I would like to say my fascination with The Jungle Book emerged out of some inarticulate desire for the wild and fantastic, but it’s probably just because it was the only Disney movie at my Grandma’s house. I loved it, as all kids love singing bears and dancing orangutans, but then in third grade I found the real thing: The Illustrated Junior Library edition of Kipling’s The Jungle Book. And oh, here was something much stranger and more powerful than the Bear Necessities—here was a story about revenge and love and growing up and the Law of the Jungle. Here were jackals and kites, panthers and snakes, and secret languages to speak to each of them.
The Jungle Book was also, as I discovered over the course of a couple of history degrees, a piece of colonial fantasy which perpetuated an image of Indians as “half devil and half-child,” and reimagined the jungle as a kind of unsettled frontier in need of wise governance. But I can still reread it and find the bones of something much wiser and older in Mowgli’s story. It’s something like a changeling story, except it’s the parents rather than the baby who are switched at birth. And it’s certainly a border story, which happens in the fractured spaces between civilization and wildness, humans and animals, and the real and fantastic. And, of course, it’s the very oldest kind of story—a coming-of-age story.
Neil Gaiman’s The Graveyard Book is The Jungle Book if Mowgli had been born in London and raised by ghosts rather than wolves, and if Kipling had possessed a much keener and kinder sense of humor. It begins, as so many children’s books do, with a brutal triple murder. One baby boy survives, and toddles to the nearby graveyard. The ghosts hide him from “the man Jack” who hunts him, and Nobody Owens grows up with the Freedom of the Graveyard. His teachers are Silas (“a solitary type” reminiscent of Bagheera) and Miss Lipescu (a Hound of God, something like Baloo), and his best friend is a ghost-witch named Liza Hempstock. It is very, very good. (more…)
If you were to sit down to write a medieval fantasy novel that was the ideological and literary opposite of A Song of Ice and Fire, it might come out something like The Mapmaker’s War. While Martin’s scope covers multiple continents and more characters than I could ever truly care about (I’m down to Arya and Tyrion, and godhelpme Jaime), Domingue’s world exists only through the eyes of a single woman. Where Martin glories in the grunge of sex and violence, Domingue contemplates the damaging social constructions that surround both practices. While readers are dragged through every grimy inn, every grueling mile, and every unfortunate wedding in Westeros, The Mapmaker’s War moves at a dreamy, almost fable-like pace that contains a woman’s entire life. The fantasy reader that would love both of these works is rare, so take this comparison either as a warning or recommendation.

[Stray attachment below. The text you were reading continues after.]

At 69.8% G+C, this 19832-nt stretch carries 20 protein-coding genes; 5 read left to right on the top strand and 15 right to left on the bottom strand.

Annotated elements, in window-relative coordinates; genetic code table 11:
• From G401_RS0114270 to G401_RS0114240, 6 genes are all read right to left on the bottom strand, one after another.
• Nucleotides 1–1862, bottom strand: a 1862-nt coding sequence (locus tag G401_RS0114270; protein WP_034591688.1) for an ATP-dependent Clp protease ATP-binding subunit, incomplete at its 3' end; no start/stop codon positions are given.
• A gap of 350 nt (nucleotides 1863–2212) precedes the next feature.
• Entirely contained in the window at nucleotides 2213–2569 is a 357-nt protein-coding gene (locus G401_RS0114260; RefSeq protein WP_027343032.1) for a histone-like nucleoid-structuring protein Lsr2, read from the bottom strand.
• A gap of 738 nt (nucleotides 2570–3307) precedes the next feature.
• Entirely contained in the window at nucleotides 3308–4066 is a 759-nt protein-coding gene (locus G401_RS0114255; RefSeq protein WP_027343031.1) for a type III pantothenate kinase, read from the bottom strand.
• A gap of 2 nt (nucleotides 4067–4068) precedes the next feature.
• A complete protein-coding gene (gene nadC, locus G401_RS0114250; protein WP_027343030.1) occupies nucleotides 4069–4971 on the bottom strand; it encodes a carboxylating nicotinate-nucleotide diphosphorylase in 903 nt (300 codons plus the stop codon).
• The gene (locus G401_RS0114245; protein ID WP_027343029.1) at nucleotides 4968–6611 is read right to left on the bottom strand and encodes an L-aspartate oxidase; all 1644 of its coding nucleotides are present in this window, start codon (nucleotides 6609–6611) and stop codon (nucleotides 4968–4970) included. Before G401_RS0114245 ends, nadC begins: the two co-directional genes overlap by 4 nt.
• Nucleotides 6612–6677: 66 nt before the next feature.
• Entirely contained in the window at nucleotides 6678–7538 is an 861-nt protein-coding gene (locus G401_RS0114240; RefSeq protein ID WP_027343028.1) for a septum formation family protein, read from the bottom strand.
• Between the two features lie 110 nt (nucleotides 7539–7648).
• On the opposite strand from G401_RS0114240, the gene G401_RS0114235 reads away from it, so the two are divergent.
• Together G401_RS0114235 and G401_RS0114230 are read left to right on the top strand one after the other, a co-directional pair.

The plot follows the life of Aoife, a woman who becomes the mapmaker to an ancient kingdom. I wish we’d spent more time here in Aoife’s youth, because the semi-magical, semi-mathematical process of creating maps was beautiful to read. But we don’t linger. Soon Aoife discovers a neighboring culture on one of her mapmaking journeys — peaceful, non-hierarchical, quite Utopian — and the new knowledge of their location and rumors of their wealth lead to war. (more…)
Elizabeth Bear’s entire Eternal Sky trilogy is now sitting in a neat row on my bookshelf. I adored the first book and consumed the second one so quickly it went by in a blur of semi-divine horses and cool but unpronounceable names. Before I read Steles of the Sky (released on April 10th), it’s worth pausing to reconsider the middle book in what might be one of my favorite fantasy series in recent years.
In Shattered Pillars, Temur and his band of loyal and enigmatic followers continue their quest. But the quest is stranger and less certain than it used to be. Temur wants to save Edene, his horse-riding lady-love, but also reclaim his grandfather’s throne and oust his rival Qori Buqa. In a vast and fractured political landscape dominated by independent city-states, this turns out to be rather difficult. Much of Team Temur’s time is spend navigating the labyrinthine politics of foreign cultures in an attempt to amass a power base. And getting periodically attacked by assassins. (more…)
I want to review Catherynne Valente’s The Girl Who Fell Beneath Fairyland and Led the Revels There. Really, I do. But all my objectivity and good sentence structures have disappeared down the velvet-lined rabbit hole that leads to Fairyland. I have nothing left but simpering sentiment and the ickiest, most unreadable kind of fawning.
I think I can summarize the plot without too much goo, though. In the first book of the series, twelve year old September was whisked away from Nebraska by the Green Wind to have high adventures in Fairyland. In the process, she bartered away her own shadow. In The Girl Who Fell Beneath Fairyland, September is thirteen. She returns to Fairyland only to find that her shadow (which is a version of herself that is wilder, darker, and more selfish) has fallen into Fairyland-Below and begun to cause a great deal of trouble. (more…)
Moth and Spark, Anne Leonard’s debut novel, is a member of a very specific and well-populated fantasy subgenre: a classic tale of high romance, sword fighting, dragon-riding, and faux-medieval politicking. It’s more or less the Anne McCaffrey and Patricia Briggs reading of my middle school years, read and re-read with all the critical discernment of a kid shoving cotton candy down her throat at the fair. Moth and Spark was cotton candy of the most typical sort — nothing but air and spun sugar, but still a sweet way to pass the time. (more…)